Summer and Smoke is tender and delicate and yet simultaneously as emotionally intense as the heat of the season during which it is set.
Tennessee William's Summer and Smoke is a coming of age story, a self-discovery story and a heart-breaking love story.
Set in a small, gossipy, Mississippi town during a hot summer Alma (Patsy Ferran) is the minister's daughter chaste, principled, spiritual and spirited. John (Matthew Needham) is the doctor's son and is more material and physical.
John is expected to follow in his father's footsteps and feels the weight of that expectation, he seeks out physical diversion and satisfaction whether that is alcohol or girls.
Alma has long harboured feelings for John and there is obviously a spark between them that always seems on the verge of fully igniting. Is it their different outlooks? Is it denial of a different side of themselves? Is it fear of being trapped or fear of giving themselves over to another physically and emotionally?
The on-stage chemistry between Patsy Ferran and Matthew Needham sings out and the play wouldn't work without it. It is tender, delicate, visceral and physical; the sexual and emotional tension is palpable.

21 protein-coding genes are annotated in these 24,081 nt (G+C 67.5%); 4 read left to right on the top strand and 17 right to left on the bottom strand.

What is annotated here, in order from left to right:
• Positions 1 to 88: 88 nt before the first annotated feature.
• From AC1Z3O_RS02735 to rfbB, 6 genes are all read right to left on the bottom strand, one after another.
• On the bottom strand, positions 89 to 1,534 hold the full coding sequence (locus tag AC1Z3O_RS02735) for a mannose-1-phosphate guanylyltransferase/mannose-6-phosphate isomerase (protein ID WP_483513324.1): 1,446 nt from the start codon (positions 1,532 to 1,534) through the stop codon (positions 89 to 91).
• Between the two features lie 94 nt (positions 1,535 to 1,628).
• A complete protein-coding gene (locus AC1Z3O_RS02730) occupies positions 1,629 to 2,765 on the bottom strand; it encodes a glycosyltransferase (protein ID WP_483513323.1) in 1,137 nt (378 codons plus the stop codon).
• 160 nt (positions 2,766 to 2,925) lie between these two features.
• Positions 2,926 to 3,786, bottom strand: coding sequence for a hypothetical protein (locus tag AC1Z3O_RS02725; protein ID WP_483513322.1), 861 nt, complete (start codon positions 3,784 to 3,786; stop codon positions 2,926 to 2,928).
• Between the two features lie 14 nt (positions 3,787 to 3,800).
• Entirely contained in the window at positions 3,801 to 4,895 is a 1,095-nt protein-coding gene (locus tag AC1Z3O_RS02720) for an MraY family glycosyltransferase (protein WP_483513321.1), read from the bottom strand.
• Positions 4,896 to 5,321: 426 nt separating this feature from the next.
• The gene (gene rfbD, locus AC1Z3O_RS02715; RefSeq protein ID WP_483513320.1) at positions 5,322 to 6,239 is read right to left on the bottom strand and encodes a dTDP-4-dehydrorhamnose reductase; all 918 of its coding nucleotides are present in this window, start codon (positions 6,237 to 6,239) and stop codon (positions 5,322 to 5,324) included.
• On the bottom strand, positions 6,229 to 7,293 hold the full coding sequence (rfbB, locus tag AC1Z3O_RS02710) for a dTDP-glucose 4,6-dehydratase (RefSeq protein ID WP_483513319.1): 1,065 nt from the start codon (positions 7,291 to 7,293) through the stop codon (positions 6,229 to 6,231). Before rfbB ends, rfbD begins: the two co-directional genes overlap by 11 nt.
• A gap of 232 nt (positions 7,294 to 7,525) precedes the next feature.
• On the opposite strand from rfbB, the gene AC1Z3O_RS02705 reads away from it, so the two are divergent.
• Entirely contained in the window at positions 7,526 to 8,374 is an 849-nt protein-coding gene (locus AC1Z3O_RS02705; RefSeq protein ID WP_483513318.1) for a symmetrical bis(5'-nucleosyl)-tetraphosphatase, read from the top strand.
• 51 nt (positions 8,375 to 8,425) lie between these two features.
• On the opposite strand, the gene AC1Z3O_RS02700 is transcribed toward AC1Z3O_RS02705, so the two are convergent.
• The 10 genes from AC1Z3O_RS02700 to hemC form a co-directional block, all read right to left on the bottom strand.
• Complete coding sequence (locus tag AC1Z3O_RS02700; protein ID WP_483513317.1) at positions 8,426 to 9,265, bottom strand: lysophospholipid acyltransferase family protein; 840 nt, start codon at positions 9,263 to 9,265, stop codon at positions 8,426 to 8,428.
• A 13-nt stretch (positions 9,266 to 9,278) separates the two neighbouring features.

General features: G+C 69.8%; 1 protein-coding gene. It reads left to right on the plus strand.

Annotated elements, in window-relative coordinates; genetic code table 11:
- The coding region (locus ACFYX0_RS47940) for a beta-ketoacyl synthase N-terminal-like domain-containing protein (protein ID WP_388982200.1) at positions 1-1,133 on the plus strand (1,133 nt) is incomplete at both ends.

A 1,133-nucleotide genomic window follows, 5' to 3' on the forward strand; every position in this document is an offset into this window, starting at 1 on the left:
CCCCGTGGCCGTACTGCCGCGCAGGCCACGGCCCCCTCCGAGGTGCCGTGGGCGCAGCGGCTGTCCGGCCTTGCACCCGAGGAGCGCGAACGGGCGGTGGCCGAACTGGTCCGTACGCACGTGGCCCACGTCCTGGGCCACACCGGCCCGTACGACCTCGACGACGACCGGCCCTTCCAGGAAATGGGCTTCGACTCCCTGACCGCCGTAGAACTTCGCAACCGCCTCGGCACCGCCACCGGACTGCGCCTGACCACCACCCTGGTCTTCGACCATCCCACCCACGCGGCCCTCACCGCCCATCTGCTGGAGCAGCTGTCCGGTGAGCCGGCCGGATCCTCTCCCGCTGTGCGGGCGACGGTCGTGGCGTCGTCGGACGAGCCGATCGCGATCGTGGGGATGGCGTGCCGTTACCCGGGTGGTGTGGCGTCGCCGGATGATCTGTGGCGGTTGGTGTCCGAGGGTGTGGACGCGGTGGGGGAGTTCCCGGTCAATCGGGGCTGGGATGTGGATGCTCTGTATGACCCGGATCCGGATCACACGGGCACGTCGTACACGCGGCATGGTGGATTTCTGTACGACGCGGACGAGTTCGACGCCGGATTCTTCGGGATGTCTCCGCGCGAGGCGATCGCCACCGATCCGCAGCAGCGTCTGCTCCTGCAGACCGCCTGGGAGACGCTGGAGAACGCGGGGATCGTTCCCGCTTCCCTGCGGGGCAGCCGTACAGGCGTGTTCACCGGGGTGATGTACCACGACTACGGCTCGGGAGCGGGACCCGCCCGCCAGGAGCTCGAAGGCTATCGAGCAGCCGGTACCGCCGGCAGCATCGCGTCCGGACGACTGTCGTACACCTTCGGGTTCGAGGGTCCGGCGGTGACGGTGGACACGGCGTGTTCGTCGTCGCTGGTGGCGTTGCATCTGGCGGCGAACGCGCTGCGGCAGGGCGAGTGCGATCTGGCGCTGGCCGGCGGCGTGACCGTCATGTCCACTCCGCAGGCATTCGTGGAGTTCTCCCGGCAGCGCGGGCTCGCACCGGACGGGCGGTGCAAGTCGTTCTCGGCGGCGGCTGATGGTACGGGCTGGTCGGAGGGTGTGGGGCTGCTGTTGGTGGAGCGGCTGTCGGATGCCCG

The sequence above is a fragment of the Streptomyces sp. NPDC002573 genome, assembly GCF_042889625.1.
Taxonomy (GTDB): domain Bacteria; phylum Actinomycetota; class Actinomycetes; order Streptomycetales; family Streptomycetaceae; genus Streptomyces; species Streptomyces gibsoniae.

It is heartbreaking to watch and speaks not just of love but of an inner turmoil, youth grappling with who they are, what they might be and their place in the world.
Alma and John are victims of their own insecurities and of circumstance. They are pushing against internal and external boundaries and they have to break through, the tragedy is what happens when they do.
Summer and Smoke is tender and delicate and yet simultaneously as emotionally intense as the heat of the season during which it is set. Patsy Ferran and Matthew Needham are mesmerising to watch.
I'm giving it 5 stars and it is two hours and 40 minutes including an interval. See it at the Almeida Theatre until April 7.
My review of Patsy Ferran in My Mother's A Twat, Royal Court